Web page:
The Mineral Products Association (MPA), which represents quarry owners and operators who supply essential aggregate and other minerals to builders, says the proposed NPPF reforms will further weaken the mineral planning system and ultimately hit supplies.
MPA’s own figures show that the 10-year average replenishment figure for sand and gravel reserves is only 60%, indicating that sales continue to outstrip the amount of new reserves permitted. This is against the context of more than three billion tonnes of construction aggregates being required to service national demand to 2030 and beyond.
The MPA says that the proposed changes to the NPPF have the effect of reversing the long-held recognition that minerals, and in particular aggregates, are ‘essential’, which has been the central tenet of the Managed Aggregate Supply System since the Verney Royal Commission introduced the process in 1975.
MPA chief executive Nigel Jackson said: “The mineral products and quarrying industry is an essential, indigenous and major industry in its own right that is locked into the DNA of house-building. Policies intended to deliver more housing and better infrastructure also need to address the long-term supply of mineral products and the performance of the mineral planning system. Our industry will make the investments required to deliver the materials needed for future housebuilding and construction, but there needs to be a recognition within government that significant work is needed to ensure the effective future operation of the mineral planning system. Supply cannot be assumed. It needs planning, monitoring and managing nationally, regionally and locally.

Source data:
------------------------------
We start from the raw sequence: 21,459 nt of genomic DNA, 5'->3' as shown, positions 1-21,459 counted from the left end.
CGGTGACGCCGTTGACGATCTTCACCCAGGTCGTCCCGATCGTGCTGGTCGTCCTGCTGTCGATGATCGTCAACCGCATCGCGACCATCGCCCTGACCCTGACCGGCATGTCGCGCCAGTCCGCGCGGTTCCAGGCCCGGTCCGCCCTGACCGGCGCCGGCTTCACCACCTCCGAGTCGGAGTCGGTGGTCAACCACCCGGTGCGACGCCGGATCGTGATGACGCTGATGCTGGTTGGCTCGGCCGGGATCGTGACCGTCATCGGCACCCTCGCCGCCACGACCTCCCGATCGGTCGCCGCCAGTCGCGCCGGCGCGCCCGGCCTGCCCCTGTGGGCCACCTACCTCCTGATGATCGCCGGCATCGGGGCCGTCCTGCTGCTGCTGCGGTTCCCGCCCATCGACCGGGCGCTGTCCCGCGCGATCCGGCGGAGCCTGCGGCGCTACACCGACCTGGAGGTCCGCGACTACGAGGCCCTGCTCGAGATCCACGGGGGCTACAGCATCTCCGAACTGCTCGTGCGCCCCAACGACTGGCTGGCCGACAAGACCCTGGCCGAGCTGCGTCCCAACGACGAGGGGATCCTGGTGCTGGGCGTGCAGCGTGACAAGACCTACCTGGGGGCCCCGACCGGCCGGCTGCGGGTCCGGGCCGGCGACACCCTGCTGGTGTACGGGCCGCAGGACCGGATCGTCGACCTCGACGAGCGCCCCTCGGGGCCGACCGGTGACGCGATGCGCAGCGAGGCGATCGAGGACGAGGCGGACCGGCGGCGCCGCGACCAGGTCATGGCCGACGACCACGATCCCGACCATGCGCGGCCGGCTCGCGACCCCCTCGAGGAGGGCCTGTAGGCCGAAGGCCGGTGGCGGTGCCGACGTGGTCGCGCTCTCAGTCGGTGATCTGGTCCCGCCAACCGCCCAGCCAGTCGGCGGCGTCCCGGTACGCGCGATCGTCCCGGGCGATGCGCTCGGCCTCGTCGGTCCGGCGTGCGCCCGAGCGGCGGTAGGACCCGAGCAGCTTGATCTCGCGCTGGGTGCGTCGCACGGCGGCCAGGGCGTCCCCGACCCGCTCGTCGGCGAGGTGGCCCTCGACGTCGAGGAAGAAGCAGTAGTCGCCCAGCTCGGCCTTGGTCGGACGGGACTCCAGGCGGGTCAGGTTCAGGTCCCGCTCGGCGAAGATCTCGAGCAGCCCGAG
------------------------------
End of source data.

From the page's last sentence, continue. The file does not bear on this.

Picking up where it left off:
“The growing gap between housing aspiration and the supply chain means the government’s ambitions are potentially at risk from the outset and they must afford the long-term development of mineral resources as much encouragement as the developments and end-uses which rely upon them. We will continue to work with government and key stakeholders to help ‘make the link’ between essential mineral products which underpin the economy and our quality of life.”
Mr Jackson added: “These latest proposals run the risk of dismantling a system which has served the nation’s needs well for decades and is admired internationally. Supply cannot be assumed - it needs planning, monitoring and managing, locally, regionally and nationally. Government must not simply ‘pass the buck’ to local authorities, and risk the further corrosion of what was once a coherent system, in favour of an inconsistent and fragmented approach. Proper capacity and capability must be employed centrally and locally to oversee future provision.
“All this is in stark contrast to the positive changes and measures that are being introduced to ‘fix a broken housing market’, and ensure that planning supports the delivery of housing. The MPA will be making vigorous representations to Government to ‘think again’ about many of the proposed changes to the NPPF. There is no point wishing for more housing if the essential materials upon which they rely are not given equivalent support.”